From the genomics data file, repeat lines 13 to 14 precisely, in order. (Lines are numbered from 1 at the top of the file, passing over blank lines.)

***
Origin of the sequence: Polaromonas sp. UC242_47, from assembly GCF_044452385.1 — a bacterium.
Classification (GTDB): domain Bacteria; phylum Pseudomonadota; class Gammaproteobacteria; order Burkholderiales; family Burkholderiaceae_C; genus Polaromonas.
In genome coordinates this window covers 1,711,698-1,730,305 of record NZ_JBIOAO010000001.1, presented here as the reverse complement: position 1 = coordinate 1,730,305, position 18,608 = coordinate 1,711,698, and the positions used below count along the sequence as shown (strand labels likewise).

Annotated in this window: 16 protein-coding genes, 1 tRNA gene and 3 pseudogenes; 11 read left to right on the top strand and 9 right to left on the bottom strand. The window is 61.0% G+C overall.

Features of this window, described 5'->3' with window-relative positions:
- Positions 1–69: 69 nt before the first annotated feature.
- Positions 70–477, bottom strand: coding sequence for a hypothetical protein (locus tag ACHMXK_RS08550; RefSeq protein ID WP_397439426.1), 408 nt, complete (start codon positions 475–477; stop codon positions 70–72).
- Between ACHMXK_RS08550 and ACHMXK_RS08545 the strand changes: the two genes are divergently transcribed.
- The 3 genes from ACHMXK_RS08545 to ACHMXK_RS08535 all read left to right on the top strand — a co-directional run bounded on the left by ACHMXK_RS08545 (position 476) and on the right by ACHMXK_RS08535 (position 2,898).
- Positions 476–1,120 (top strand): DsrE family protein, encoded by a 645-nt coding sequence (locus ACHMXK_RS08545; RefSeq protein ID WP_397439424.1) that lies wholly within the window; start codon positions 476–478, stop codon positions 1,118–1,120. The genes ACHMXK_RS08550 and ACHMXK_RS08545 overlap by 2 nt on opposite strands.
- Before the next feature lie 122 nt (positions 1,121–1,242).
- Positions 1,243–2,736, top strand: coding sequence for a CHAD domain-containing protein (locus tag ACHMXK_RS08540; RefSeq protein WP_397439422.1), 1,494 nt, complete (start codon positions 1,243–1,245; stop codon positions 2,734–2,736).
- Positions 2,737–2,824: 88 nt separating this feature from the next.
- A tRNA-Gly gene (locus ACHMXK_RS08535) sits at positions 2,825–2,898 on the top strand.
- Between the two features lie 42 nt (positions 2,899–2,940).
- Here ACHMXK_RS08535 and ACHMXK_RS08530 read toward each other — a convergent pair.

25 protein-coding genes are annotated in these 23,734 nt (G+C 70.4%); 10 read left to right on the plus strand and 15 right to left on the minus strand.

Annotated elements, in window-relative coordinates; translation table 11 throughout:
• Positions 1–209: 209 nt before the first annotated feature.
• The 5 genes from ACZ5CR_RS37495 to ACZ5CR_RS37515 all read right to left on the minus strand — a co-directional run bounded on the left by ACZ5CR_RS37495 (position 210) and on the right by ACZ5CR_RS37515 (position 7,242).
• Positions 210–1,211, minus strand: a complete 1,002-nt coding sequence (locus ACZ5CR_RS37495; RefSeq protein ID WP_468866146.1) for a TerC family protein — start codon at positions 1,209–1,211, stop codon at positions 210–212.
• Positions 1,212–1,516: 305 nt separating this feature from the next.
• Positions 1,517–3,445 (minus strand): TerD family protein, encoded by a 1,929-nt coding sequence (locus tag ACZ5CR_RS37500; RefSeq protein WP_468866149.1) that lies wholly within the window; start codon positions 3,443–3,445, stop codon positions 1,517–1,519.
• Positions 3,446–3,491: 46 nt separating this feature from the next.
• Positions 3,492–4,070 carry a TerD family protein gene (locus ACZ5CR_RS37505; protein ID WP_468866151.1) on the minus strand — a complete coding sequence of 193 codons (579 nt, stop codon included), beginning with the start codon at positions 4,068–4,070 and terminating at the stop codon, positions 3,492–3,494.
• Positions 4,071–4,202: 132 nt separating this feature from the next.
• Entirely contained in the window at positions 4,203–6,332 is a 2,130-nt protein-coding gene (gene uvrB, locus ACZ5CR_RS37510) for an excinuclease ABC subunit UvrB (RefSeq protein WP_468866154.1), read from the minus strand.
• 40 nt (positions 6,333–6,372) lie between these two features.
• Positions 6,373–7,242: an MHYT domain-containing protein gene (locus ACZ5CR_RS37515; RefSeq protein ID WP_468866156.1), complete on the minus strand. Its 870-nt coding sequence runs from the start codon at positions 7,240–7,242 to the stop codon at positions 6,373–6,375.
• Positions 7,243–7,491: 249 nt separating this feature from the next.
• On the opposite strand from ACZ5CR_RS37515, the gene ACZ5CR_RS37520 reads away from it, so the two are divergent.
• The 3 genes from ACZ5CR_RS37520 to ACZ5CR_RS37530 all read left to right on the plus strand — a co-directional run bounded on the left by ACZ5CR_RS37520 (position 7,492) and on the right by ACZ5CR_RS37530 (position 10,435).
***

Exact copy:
- Positions 2,737–2,824: 88 nt separating this feature from the next.
- A tRNA-Gly gene (locus ACHMXK_RS08535) sits at positions 2,825–2,898 on the top strand.